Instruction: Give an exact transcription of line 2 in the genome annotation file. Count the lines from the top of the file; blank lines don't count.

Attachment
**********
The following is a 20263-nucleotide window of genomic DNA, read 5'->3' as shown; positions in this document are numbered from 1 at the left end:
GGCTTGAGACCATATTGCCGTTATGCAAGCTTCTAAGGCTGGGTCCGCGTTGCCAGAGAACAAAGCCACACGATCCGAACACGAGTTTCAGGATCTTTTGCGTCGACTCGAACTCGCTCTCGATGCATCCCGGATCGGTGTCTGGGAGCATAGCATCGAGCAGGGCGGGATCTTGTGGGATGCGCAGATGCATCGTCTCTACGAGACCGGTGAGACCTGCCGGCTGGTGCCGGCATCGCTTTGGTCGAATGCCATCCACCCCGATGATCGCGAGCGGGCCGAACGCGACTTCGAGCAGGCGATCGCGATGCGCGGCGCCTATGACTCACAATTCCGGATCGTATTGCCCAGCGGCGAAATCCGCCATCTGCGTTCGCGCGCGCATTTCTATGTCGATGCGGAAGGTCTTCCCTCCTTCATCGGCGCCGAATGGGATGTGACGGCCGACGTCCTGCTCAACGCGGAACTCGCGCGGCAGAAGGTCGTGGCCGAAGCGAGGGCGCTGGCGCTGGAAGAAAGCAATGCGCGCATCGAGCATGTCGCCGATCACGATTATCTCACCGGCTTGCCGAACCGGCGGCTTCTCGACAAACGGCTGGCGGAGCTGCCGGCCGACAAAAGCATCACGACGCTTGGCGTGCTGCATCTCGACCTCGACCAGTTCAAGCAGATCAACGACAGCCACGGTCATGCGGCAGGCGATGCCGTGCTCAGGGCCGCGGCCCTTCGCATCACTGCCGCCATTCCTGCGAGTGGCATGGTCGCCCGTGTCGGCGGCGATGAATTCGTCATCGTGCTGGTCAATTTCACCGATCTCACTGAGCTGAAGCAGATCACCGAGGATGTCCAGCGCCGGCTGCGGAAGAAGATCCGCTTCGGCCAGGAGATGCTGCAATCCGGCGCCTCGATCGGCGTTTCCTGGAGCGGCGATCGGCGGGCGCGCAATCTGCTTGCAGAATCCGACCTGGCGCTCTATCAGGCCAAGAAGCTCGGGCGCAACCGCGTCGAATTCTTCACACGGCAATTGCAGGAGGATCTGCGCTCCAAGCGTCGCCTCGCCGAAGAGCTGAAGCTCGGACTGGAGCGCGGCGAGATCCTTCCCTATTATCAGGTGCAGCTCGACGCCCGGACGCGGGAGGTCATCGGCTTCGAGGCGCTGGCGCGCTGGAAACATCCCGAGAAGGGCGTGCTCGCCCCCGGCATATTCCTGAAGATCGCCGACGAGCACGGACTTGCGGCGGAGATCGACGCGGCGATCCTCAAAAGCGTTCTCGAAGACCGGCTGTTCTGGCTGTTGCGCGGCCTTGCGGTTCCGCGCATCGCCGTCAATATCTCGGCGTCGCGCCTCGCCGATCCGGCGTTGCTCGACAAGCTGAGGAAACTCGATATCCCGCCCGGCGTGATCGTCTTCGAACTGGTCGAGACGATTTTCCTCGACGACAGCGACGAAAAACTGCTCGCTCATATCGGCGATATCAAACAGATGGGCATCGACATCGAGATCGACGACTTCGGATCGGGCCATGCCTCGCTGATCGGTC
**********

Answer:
GGCTTGAGACCATATTGCCGTTATGCAAGCTTCTAAGGCTGGGTCCGCGTTGCCAGAGAACAAAGCCACACGATCCGAACACGAGTTTCAGGATCTTTTGCGTCGACTCGAACTCGCTCTCGATGCATCCCGGATCGGTGTCTGGGAGCATAGCATCGAGCAGGGCGGGATCTTGTGGGATGCGCAGATGCATCGTCTCTACGAGACCGGTGAGACCTGCCGGCTGGTGCCGGCATCGCTTTGGTCGAATGCCATCCACCCCGATGATCGCGAGCGGGCCGAACGCGACTTCGAGCAGGCGATCGCGATGCGCGGCGCCTATGACTCACAATTCCGGATCGTATTGCCCAGCGGCGAAATCCGCCATCTGCGTTCGCGCGCGCATTTCTATGTCGATGCGGAAGGTCTTCCCTCCTTCATCGGCGCCGAATGGGATGTGACGGCCGACGTCCTGCTCAACGCGGAACTCGCGCGGCAGAAGGTCGTGGCCGAAGCGAGGGCGCTGGCGCTGGAAGAAAGCAATGCGCGCATCGAGCATGTCGCCGATCACGATTATCTCACCGGCTTGCCGAACCGGCGGCTTCTCGACAAACGGCTGGCGGAGCTGCCGGCCGACAAAAGCATCACGACGCTTGGCGTGCTGCATCTCGACCTCGACCAGTTCAAGCAGATCAACGACAGCCACGGTCATGCGGCAGGCGATGCCGTGCTCAGGGCCGCGGCCCTTCGCATCACTGCCGCCATTCCTGCGAGTGGCATGGTCGCCCGTGTCGGCGGCGATGAATTCGTCATCGTGCTGGTCAATTTCACCGATCTCACTGAGCTGAAGCAGATCACCGAGGATGTCCAGCGCCGGCTGCGGAAGAAGATCCGCTTCGGCCAGGAGATGCTGCAATCCGGCGCCTCGATCGGCGTTTCCTGGAGCGGCGATCGGCGGGCGCGCAATCTGCTTGCAGAATCCGACCTGGCGCTCTATCAGGCCAAGAAGCTCGGGCGCAACCGCGTCGAATTCTTCACACGGCAATTGCAGGAGGATCTGCGCTCCAAGCGTCGCCTCGCCGAAGAGCTGAAGCTCGGACTGGAGCGCGGCGAGATCCTTCCCTATTATCAGGTGCAGCTCGACGCCCGGACGCGGGAGGTCATCGGCTTCGAGGCGCTGGCGCGCTGGAAACATCCCGAGAAGGGCGTGCTCGCCCCCGGCATATTCCTGAAGATCGCCGACGAGCACGGACTTGCGGCGGAGATCGACGCGGCGATCCTCAAAAGCGTTCTCGAAGACCGGCTGTTCTGGCTGTTGCGCGGCCTTGCGGTTCCGCGCATCGCCGTCAATATCTCGGCGTCGCGCCTCGCCGATCCGGCGTTGCTCGACAAGCTGAGGAAACTCGATATCCCGCCCGGCGTGATCGTCTTCGAACTGGTCGAGACGATTTTCCTCGACGACAGCGACGAAAAACTGCTCGCTCATATCGGCGATATCAAACAGATGGGCATCGACATCGAGATCGACGACTTCGGATCGGGCCATGCCTCGCTGATCGGTC